The book-to-bill ratio for North American-based semiconductor equipment manufacturers, such as Applied Materials Inc, rose to 1.04 last month in a sign that the semiconductor equipment industry is back on track this year, semiconductor industry association SEMI’s statistics showed yesterday.
The book-to-bill ratio stood above the key level of one for the fourth straight month, according to SEMI’s statistics.
A book-to-bill ratio of less than one indicates falling demand, while a ratio greater than one indicates growth.
The three-month average of worldwide bookings jumped about 19 percent to US$1.28 billion last month, from US$1.08 billion in the same period last year.
The three-month average of worldwide billings soared 28 percent to US$1.24 billion last month, compared with US$968 million last year.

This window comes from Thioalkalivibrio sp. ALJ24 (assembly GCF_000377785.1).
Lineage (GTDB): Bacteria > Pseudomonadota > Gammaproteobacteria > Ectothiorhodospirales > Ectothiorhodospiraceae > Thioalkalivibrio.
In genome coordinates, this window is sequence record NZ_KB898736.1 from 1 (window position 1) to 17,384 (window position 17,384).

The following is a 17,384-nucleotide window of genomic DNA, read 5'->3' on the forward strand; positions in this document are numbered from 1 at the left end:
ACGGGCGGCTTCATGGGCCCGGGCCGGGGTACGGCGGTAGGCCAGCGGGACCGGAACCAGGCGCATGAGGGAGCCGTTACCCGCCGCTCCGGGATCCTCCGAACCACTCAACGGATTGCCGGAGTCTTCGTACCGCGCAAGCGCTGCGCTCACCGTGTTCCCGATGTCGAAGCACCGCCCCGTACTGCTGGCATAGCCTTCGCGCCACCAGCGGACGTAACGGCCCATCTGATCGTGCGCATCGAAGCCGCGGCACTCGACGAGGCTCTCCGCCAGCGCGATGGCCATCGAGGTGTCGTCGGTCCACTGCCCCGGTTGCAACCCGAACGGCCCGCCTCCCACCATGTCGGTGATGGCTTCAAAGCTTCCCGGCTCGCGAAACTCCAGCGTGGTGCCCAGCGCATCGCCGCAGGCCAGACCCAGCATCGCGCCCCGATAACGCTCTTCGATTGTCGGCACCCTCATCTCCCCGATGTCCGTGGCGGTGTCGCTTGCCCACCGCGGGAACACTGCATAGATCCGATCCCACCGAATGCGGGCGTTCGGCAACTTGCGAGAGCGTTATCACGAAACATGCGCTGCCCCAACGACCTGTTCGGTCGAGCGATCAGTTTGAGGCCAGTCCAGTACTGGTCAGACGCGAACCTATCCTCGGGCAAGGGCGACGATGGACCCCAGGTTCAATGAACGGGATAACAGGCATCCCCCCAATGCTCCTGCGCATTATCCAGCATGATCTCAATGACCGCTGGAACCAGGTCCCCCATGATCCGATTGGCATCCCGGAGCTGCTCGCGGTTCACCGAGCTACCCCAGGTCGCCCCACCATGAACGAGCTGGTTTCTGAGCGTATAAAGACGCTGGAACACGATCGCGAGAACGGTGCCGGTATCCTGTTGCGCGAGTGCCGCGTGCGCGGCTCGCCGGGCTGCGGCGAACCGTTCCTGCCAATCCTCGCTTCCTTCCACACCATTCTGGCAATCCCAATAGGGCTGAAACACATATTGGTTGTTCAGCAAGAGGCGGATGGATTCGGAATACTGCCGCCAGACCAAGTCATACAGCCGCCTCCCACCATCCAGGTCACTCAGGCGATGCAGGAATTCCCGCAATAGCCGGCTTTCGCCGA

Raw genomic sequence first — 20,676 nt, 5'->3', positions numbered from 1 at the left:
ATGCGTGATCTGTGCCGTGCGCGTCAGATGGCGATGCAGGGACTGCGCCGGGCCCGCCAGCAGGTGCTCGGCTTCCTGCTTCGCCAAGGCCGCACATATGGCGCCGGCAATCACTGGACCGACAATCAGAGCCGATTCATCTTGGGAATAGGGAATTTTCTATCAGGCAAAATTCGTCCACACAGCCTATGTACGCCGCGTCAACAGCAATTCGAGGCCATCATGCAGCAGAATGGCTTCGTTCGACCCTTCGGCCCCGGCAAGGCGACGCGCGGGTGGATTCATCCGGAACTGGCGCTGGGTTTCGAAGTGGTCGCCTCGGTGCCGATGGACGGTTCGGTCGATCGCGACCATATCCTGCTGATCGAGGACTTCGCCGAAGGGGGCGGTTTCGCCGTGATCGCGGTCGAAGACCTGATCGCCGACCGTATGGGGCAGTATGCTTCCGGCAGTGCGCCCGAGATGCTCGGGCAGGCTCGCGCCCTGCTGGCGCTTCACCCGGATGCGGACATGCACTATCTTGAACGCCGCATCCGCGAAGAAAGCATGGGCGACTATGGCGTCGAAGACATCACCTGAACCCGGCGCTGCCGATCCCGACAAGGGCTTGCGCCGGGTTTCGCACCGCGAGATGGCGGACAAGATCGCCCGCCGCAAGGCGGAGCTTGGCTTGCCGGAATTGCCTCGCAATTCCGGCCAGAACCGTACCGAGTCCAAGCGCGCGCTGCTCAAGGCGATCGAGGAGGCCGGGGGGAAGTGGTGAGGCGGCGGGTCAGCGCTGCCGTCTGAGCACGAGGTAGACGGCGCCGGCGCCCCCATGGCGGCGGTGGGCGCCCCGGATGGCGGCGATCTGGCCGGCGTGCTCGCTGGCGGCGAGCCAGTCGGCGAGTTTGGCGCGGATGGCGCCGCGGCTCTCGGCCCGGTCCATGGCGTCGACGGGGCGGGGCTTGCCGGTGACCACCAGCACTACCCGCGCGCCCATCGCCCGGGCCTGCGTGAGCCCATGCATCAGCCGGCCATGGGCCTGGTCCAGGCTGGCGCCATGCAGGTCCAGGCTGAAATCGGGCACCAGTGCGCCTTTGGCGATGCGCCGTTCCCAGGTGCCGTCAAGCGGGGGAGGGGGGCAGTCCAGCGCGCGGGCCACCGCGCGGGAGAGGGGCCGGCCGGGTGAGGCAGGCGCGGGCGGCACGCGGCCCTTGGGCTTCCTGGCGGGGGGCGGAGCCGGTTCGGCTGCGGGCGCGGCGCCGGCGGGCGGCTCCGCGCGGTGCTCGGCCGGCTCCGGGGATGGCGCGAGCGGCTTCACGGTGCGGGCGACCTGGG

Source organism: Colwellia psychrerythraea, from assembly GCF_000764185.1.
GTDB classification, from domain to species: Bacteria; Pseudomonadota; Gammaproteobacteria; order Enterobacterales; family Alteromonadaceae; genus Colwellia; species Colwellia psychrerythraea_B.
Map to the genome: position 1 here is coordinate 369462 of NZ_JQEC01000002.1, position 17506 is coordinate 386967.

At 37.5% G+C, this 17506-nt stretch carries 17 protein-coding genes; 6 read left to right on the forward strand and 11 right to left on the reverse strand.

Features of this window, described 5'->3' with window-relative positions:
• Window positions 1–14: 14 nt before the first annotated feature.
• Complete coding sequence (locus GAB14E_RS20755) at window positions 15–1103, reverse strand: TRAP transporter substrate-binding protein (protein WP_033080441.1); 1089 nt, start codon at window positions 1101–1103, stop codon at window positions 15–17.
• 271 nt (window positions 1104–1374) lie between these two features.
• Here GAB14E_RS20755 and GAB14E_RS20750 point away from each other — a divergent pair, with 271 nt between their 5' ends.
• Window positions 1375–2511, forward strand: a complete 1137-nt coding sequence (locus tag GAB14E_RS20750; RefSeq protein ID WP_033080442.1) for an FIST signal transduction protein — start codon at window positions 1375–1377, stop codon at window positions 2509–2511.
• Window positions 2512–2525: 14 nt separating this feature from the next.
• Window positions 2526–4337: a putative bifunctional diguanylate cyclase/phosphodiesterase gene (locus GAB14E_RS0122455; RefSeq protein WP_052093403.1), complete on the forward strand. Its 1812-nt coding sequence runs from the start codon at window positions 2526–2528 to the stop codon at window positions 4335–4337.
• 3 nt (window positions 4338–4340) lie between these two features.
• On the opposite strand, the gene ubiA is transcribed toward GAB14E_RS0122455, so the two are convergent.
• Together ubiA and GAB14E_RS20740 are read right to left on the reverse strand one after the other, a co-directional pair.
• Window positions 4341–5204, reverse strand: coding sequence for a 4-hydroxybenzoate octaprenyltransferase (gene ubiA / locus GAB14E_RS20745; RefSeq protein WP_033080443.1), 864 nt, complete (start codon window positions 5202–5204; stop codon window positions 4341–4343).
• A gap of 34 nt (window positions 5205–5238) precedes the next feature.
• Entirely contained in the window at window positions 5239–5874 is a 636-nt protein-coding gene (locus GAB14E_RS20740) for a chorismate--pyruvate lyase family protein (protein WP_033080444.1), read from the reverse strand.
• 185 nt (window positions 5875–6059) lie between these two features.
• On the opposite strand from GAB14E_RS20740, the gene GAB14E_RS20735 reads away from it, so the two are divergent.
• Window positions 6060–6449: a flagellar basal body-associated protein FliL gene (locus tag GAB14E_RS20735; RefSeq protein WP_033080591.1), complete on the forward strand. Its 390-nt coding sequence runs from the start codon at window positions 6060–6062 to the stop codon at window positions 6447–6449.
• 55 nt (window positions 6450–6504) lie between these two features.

“Both bookings and billings are at values higher than reported one year ago and are good indications of growth in the 2014 equipment market,” SEMI president and chief executive Denny McGuirk said in a statement.
“Device makers are investing in 20-nanometer technology and advanced device structures, while leading packaging houses focus their investments on flip chip, wafer-level and 3D packaging,” McGuirk said.
Taiwan Semiconductor Manufacturing Co (TSMC, 台積電), the world’s biggest contract chipmaker, said last month that it plans to spend a record-high US$10 billion on new equipment this year.
TSMC, which is also one of the world’s top semiconductor equipment buyers, plans to spend most of the budget developing advanced 20-nanometer, 16-nanometer and 8-nanometer technologies this year.
Taiwan, which invests the most on semiconductor equipment in the world, is expected to spend US$10.99 billion on new equipment this year, up nearly 8 percent from last year’s US$10.19 billion, SEMI forecast.
TSMC chairman Morris Chang (張忠謀) has forecast that the overall semiconductor industry will grow 5 percent year-on-year this year.